Rules of truth-telling, confidentiality, privacy, and various rules about forgoing treatment, physician-assisted suicide, informed consent, and the rationing of health care provide more specific guides to action than do abstract principles. Consider a simple example of a rule that sharpens the requirements of the principle of respect for autonomy for certain contexts: “Follow a patient’s advance directive whenever it is clear and relevant. “To indicate how this rule specifies the principles of respect for autonomy, we may state it more fully as: “Respect the autonomy of patients by following all clear and relevant formulations in their advance directives. “This formulation show how the initial norm remains but becomes specified.
* In clinical situations nurses respect a patient’s autonomy, where the patient is allowed the ...view middle of the document...
Another example appears in rules of distributional authority that determine who should make decisions about allocating scarce medical resources.
Authority rules do not delineate substantive or criteria for making decisions. However, authority rules and substantive rules do interact. For instance, authority rules are justified , in part, by how well particular authority can be expected to respect and express substantive rules and principles.
* Patient has repeatedly voiced fear over receiving a diagnosis of lung cancer, as he believes this is a death sentence. His primary care physician decides not to reveal the diagnosis to the patient after he says he would kill himself if he had lung cancer.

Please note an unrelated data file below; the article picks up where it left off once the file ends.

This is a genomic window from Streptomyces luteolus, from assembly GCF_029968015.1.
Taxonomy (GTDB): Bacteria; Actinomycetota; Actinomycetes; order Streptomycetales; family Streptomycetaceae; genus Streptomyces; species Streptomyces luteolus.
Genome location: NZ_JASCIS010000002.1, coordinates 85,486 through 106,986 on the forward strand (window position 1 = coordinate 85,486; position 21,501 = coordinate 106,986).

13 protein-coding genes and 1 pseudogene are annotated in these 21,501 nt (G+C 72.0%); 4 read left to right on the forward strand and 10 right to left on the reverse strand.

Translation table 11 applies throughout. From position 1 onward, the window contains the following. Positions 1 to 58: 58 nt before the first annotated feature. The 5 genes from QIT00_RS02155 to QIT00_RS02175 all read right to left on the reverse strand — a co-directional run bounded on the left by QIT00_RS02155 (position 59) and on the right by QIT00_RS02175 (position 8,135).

We also defend rules that establish procedures to be followed. Procedures for determining eligibility for scarce medical resources and procedures for reporting grievance to higher authorities are typical examples. We often resort to procedural rules when we run out substantive rules and when authority rules are incomplete or inconclusive. For example, if substantive or authority rules are inadequate to determine which patients should receive scare medical resources, we resort to procedural rules such as first-come-first-served, queuing, and lottery.
* An example, often used, is female genital circumcision. One side calls it female genital mutilation. Another group may consider this an appropriate cultural rite of passage. The ethical issue discussed—is this a cultural issue or human rights issue. Since it is performed on girls as young as seven years old, the issue of assent, consent, and culture are prominent in ethical discussions.
* Principles of Biomedical Ethics Book (Tom L. Beauchamp & James F. Childress) -